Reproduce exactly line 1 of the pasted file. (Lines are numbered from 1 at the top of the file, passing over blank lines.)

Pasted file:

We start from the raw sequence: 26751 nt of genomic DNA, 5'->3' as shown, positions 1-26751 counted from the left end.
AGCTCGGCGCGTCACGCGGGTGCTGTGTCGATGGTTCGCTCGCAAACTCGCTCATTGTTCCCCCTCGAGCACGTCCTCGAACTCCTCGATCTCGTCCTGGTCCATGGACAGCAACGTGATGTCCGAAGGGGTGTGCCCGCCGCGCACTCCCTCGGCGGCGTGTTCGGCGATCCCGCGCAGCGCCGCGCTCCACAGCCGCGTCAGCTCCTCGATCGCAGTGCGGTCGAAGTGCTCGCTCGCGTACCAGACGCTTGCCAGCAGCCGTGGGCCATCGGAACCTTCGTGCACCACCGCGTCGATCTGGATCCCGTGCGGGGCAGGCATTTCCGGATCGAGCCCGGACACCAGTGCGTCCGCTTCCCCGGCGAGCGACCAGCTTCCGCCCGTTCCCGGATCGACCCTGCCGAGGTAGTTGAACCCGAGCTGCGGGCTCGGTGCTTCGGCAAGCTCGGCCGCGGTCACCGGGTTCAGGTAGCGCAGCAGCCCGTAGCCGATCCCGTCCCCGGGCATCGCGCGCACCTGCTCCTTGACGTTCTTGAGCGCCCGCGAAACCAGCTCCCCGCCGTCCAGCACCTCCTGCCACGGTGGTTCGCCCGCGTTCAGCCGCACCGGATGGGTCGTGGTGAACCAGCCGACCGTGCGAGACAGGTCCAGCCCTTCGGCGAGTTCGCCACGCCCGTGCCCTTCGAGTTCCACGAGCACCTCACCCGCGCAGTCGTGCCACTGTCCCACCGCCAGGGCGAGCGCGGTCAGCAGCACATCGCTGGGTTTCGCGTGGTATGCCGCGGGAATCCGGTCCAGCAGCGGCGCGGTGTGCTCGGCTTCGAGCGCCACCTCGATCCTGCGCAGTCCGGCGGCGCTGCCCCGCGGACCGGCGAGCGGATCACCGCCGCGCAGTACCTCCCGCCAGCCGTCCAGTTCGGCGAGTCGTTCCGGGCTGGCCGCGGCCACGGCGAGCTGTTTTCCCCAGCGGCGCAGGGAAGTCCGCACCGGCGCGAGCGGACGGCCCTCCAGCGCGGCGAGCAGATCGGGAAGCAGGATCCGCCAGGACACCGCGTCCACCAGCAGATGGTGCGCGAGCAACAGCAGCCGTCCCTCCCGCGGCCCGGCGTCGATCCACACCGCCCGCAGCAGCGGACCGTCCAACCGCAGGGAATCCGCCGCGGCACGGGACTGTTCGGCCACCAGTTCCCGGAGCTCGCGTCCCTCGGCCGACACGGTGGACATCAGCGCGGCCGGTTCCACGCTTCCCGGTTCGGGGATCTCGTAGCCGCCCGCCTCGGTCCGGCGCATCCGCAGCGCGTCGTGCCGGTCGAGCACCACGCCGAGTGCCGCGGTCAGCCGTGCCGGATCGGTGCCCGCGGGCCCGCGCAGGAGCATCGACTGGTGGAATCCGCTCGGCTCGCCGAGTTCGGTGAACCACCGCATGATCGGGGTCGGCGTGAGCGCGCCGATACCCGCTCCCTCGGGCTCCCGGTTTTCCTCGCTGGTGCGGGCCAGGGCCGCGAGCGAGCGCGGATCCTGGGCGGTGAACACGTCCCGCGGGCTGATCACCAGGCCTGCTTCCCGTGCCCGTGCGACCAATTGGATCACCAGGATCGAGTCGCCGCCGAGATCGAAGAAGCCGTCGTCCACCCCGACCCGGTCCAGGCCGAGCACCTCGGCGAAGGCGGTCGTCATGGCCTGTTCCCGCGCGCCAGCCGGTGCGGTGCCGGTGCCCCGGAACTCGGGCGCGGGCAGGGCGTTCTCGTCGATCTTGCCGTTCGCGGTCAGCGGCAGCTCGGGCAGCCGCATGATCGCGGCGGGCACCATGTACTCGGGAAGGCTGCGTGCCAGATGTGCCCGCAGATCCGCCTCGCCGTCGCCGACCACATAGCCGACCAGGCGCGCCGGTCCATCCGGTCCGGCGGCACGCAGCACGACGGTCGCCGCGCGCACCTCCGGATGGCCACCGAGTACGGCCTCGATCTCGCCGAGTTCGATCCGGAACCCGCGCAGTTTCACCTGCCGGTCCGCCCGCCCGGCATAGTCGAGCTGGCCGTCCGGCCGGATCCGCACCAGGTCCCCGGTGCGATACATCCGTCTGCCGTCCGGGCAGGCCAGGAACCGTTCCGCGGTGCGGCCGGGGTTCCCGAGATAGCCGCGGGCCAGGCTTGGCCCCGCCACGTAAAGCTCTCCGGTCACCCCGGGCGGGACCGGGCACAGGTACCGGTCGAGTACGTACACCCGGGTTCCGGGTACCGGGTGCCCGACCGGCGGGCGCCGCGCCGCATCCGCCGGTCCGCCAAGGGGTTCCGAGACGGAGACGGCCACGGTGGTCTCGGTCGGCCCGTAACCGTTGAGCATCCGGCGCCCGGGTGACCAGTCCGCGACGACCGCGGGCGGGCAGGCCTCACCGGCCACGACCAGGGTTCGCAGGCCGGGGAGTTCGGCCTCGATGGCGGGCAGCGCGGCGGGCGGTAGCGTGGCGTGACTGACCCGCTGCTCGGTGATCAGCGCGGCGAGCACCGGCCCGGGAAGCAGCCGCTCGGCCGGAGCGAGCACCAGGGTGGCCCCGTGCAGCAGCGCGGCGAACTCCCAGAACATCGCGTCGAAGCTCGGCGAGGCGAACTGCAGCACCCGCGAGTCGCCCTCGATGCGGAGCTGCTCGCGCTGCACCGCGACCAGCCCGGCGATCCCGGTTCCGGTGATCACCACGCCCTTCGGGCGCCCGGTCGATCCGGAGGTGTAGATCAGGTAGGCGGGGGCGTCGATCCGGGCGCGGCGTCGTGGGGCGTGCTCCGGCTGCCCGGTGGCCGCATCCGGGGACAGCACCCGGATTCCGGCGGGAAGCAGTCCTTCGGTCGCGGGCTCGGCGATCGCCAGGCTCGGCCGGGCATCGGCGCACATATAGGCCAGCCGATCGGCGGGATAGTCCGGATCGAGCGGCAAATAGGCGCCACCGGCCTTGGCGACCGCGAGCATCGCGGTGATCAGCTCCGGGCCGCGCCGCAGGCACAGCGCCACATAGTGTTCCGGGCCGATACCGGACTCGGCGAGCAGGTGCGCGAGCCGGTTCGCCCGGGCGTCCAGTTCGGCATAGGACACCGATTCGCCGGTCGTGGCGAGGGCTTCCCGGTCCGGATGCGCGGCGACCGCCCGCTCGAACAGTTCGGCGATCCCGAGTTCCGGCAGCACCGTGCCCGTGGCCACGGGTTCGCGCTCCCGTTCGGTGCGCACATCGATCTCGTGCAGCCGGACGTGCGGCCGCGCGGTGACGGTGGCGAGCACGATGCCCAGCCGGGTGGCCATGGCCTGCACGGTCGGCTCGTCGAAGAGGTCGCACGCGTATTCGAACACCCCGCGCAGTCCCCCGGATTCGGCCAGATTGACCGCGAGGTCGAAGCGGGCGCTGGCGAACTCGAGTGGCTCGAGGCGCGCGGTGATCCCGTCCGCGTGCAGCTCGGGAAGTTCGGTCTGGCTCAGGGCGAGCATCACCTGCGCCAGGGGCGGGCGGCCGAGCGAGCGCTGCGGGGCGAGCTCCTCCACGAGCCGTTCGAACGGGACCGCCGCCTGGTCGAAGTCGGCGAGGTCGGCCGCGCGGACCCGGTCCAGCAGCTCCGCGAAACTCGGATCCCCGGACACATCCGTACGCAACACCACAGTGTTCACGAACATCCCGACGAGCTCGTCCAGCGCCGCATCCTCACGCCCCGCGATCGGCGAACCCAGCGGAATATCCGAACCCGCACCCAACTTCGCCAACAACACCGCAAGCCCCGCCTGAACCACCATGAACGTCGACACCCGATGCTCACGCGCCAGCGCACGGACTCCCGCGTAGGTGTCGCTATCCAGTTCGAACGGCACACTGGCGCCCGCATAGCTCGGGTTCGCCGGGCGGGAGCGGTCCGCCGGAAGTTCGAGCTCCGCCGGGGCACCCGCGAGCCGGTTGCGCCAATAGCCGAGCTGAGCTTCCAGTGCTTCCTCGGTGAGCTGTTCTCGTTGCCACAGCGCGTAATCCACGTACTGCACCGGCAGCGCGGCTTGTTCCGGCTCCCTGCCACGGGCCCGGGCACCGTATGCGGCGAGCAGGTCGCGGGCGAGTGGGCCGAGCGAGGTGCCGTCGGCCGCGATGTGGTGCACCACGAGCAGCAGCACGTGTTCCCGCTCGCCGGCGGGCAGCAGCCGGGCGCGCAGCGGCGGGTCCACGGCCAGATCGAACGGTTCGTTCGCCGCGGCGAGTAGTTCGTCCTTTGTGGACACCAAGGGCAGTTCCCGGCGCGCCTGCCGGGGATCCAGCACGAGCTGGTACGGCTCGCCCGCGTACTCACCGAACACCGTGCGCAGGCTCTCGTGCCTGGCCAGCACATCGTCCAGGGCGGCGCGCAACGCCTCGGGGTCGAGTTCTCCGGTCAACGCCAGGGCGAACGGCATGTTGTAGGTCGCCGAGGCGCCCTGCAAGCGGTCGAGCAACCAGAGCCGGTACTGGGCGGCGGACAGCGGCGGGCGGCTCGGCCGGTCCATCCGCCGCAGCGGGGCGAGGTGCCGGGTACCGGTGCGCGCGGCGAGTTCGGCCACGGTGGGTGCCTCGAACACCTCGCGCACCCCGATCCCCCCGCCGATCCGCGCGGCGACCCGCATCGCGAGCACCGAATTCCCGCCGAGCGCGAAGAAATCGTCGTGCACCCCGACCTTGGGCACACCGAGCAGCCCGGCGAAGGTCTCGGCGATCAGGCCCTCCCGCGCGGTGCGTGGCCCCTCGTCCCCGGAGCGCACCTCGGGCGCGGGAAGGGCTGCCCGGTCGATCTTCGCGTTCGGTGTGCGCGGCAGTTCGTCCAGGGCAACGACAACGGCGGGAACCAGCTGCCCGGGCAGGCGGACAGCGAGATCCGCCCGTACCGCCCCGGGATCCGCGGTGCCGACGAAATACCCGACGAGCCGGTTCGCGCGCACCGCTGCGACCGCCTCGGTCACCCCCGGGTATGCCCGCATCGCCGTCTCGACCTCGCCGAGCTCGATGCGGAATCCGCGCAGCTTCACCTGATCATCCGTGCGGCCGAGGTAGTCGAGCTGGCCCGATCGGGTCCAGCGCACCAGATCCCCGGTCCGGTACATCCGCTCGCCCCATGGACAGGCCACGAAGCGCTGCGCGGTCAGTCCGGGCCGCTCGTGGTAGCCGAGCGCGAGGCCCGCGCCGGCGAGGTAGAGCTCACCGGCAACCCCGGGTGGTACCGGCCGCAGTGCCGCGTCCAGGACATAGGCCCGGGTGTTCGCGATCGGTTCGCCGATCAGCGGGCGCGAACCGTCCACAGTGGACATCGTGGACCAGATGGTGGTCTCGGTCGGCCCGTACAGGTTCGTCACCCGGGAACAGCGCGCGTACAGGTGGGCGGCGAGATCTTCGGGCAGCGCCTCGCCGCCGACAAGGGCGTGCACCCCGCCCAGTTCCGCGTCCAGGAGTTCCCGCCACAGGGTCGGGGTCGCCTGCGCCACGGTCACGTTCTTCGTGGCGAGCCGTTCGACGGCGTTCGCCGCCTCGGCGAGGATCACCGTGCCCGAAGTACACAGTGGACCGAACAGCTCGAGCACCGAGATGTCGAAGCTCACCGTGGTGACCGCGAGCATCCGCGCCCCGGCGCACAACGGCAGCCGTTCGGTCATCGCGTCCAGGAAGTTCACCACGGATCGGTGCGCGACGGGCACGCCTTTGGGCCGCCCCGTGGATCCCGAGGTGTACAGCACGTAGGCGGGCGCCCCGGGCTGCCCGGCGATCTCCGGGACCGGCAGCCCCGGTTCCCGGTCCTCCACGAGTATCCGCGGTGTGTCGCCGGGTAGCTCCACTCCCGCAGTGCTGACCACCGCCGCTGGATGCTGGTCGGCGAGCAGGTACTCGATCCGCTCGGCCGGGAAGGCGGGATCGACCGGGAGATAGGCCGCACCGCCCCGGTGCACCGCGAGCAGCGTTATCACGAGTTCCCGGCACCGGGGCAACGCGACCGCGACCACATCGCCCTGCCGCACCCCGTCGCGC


We start from the raw sequence: 26751 nt of genomic DNA, 5'->3' as shown, positions 1-26751 counted from the left end.